It was difficult to tell which photographers and journalists were simply attending or covering the vigil for South African photojournalist Anton Hammerl who has been held captive for a month in Libya without any contact with the outside world. Many were taking notes and photographs or video and then lighting candles and, even, shedding a tear as around 50 people gathered at the Institute for the Advancement of Journalism (IAJ) in Parktown last night.
Overlooking Johannesburg, the city in which Hammerl cut his teeth in the media, his father Ludwig and 11-year-old daughter Aurora joined his colleagues and friends as they lit 29 candles – one for each day in captivity. Once the 29 candles were alight, everyone there took a light for their own candle from the 29 already lit.
Former Saturday Star editor, Paula Fray who was Anton’s boss, spoke about his bravery and Fred Khumalo, Sunday Times columnist, editor and author spoke about Hammerl, his friend. Professor Farid Esack gave a spiritual message and Michael Schmidt, executive director of the IAJ told of the importance of the media standing behind conflict journalists. And all the while, those present held their candles in the air and contemplated Hammerl’s return to his wife and children who were holding a vigil in London at the same time.
His wife, Penny Sukhraj, sent a message from the family to supporters. “We awoke today to the reality that it is now 29 days since Anton was captured. We have been in anguish daily, retiring each night with heaviness in our hearts that no news has come of his release, awaking each new day, determined to be bent on fresh hope of good news,” the message read. “But today, we choose not to bury ourselves in grief over Anton. Instead we choose to keep alight the flame of his life, for it cannot be hidden.”
While still at Pretoria technikon, Anton himself was faced with a similar choice – of either cocooning himself or exposing his person, emotions and standing in his community, to the elements of the true reality of life in a pre-democratic South Africa.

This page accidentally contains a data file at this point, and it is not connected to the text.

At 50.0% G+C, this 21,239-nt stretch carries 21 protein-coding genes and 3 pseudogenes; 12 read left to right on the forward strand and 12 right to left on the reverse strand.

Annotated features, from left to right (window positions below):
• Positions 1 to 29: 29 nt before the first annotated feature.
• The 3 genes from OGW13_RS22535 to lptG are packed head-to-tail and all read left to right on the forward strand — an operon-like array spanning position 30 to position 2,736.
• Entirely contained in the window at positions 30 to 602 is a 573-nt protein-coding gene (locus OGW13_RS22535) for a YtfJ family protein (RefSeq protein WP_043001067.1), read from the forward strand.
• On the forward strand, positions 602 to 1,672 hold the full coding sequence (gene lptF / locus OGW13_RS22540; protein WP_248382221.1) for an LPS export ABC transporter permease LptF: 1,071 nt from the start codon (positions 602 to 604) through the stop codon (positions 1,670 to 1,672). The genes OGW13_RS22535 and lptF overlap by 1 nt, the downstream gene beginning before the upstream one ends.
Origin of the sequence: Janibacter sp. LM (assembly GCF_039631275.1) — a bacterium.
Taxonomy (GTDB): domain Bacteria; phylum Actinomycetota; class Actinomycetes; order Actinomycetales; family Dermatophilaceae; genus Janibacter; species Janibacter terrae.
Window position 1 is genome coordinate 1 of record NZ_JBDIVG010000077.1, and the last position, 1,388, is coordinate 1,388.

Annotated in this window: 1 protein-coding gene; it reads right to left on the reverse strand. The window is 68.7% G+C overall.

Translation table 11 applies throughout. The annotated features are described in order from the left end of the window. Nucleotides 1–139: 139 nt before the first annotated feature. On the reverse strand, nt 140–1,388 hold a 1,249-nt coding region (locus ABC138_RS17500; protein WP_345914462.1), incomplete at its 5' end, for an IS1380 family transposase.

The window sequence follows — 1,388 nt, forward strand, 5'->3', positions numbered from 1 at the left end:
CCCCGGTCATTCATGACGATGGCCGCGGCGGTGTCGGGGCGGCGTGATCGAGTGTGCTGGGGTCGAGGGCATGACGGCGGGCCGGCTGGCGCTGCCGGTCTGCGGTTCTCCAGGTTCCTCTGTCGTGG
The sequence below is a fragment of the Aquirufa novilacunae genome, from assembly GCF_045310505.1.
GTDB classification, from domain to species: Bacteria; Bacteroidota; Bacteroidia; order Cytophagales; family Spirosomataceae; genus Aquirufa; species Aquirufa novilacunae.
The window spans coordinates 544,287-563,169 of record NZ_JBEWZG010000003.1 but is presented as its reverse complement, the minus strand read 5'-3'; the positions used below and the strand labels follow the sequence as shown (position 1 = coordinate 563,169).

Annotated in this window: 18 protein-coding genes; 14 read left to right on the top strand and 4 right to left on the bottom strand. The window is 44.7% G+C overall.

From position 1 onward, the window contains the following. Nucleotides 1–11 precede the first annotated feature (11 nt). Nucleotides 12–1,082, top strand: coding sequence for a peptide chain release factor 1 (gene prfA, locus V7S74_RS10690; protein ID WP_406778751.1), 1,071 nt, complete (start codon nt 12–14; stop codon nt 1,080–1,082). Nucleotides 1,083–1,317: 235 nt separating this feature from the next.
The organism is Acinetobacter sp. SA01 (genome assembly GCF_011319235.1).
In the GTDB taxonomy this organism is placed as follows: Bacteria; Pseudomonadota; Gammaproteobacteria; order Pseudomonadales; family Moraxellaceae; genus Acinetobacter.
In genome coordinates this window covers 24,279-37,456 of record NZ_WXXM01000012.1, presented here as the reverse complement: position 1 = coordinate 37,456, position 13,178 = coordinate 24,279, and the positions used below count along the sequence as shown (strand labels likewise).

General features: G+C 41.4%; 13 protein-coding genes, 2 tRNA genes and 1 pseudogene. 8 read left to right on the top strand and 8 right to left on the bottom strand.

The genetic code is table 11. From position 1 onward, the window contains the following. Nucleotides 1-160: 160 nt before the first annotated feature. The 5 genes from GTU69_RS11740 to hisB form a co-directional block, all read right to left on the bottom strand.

“Of this, he once said: ‘Students at the all-white Afrikaans institute were more keen to teach the nuance of light reflected on loaves of bread and shiny cars… rather than consider engaging in the documentary of the country burning outside the back door…’
“We all know which path he chose. Disenchanted and at the tail-end of his photographic studies in the early nineties, he immersed himself in work as a freelancer for the Star, with several seniors including, Ken Oesterbroek, mentoring him.”
His family said that Hammerl’s aim was to “ to document history, tell the story, reveal the alternative and most importantly, reflect the reality.” His approach resulted in several accolades: the 1997 World Press Photo Joop Swart Masterclass; the Abdul Shariff Humanitarian photographer of the year award in 1997 and 1999; the Mondi Shanduka Photographer of the year in 2005 and the Fuji Africa News Image of the year in 2006.
“All of this, while maintaining a disposition of utmost kindness and sincerity, ever ready to help and take action even when others stand back, always willing to make friends, even in the most unlikely places. Even when in the minority, Anton has never been afraid of standing up and being counted.”
The family thanked supporters. “Your presence at this vigil today resonates with his passion for making a difference, and demonstrates your commitment to keeping strong the call for his release. We’re deeply grateful to you for this.